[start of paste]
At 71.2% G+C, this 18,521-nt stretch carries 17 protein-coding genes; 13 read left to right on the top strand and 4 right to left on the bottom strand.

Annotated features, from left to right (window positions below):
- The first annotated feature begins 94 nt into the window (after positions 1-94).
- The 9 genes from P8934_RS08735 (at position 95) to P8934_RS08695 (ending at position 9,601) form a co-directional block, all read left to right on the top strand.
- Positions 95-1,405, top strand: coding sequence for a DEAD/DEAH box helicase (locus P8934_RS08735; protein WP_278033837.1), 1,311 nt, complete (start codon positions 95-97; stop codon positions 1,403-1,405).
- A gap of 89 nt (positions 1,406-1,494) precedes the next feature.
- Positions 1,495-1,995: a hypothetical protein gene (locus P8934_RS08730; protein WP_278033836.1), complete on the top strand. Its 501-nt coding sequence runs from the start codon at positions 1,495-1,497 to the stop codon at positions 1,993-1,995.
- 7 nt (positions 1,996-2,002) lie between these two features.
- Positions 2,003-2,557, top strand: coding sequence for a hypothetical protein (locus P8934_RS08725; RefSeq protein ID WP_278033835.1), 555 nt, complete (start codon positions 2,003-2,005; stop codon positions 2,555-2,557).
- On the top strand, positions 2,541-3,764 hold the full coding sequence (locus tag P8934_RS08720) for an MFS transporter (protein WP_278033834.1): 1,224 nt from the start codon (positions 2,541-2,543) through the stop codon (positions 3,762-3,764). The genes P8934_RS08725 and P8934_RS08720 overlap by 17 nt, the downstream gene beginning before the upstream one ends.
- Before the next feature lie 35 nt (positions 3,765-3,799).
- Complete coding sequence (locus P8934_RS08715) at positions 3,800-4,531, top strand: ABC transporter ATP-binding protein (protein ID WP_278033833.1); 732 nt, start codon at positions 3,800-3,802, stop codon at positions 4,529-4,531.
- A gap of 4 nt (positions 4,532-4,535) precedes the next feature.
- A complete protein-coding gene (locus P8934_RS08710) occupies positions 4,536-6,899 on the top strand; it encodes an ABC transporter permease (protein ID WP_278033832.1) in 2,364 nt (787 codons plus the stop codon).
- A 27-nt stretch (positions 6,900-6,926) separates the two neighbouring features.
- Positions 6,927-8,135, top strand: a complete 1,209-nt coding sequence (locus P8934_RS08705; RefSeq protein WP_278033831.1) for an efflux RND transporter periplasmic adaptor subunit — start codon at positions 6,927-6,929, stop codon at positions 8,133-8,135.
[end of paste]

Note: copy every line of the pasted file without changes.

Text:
At 71.2% G+C, this 18,521-nt stretch carries 17 protein-coding genes; 13 read left to right on the top strand and 4 right to left on the bottom strand.

Annotated features, from left to right (window positions below):
- The first annotated feature begins 94 nt into the window (after positions 1-94).
- The 9 genes from P8934_RS08735 (at position 95) to P8934_RS08695 (ending at position 9,601) form a co-directional block, all read left to right on the top strand.
- Positions 95-1,405, top strand: coding sequence for a DEAD/DEAH box helicase (locus P8934_RS08735; protein WP_278033837.1), 1,311 nt, complete (start codon positions 95-97; stop codon positions 1,403-1,405).
- A gap of 89 nt (positions 1,406-1,494) precedes the next feature.
- Positions 1,495-1,995: a hypothetical protein gene (locus P8934_RS08730; protein WP_278033836.1), complete on the top strand. Its 501-nt coding sequence runs from the start codon at positions 1,495-1,497 to the stop codon at positions 1,993-1,995.
- 7 nt (positions 1,996-2,002) lie between these two features.
- Positions 2,003-2,557, top strand: coding sequence for a hypothetical protein (locus P8934_RS08725; RefSeq protein ID WP_278033835.1), 555 nt, complete (start codon positions 2,003-2,005; stop codon positions 2,555-2,557).
- On the top strand, positions 2,541-3,764 hold the full coding sequence (locus tag P8934_RS08720) for an MFS transporter (protein WP_278033834.1): 1,224 nt from the start codon (positions 2,541-2,543) through the stop codon (positions 3,762-3,764). The genes P8934_RS08725 and P8934_RS08720 overlap by 17 nt, the downstream gene beginning before the upstream one ends.
- Before the next feature lie 35 nt (positions 3,765-3,799).
- Complete coding sequence (locus P8934_RS08715) at positions 3,800-4,531, top strand: ABC transporter ATP-binding protein (protein ID WP_278033833.1); 732 nt, start codon at positions 3,800-3,802, stop codon at positions 4,529-4,531.
- A gap of 4 nt (positions 4,532-4,535) precedes the next feature.
- A complete protein-coding gene (locus P8934_RS08710) occupies positions 4,536-6,899 on the top strand; it encodes an ABC transporter permease (protein ID WP_278033832.1) in 2,364 nt (787 codons plus the stop codon).
- A 27-nt stretch (positions 6,900-6,926) separates the two neighbouring features.
- Positions 6,927-8,135, top strand: a complete 1,209-nt coding sequence (locus P8934_RS08705; RefSeq protein WP_278033831.1) for an efflux RND transporter periplasmic adaptor subunit — start codon at positions 6,927-6,929, stop codon at positions 8,133-8,135.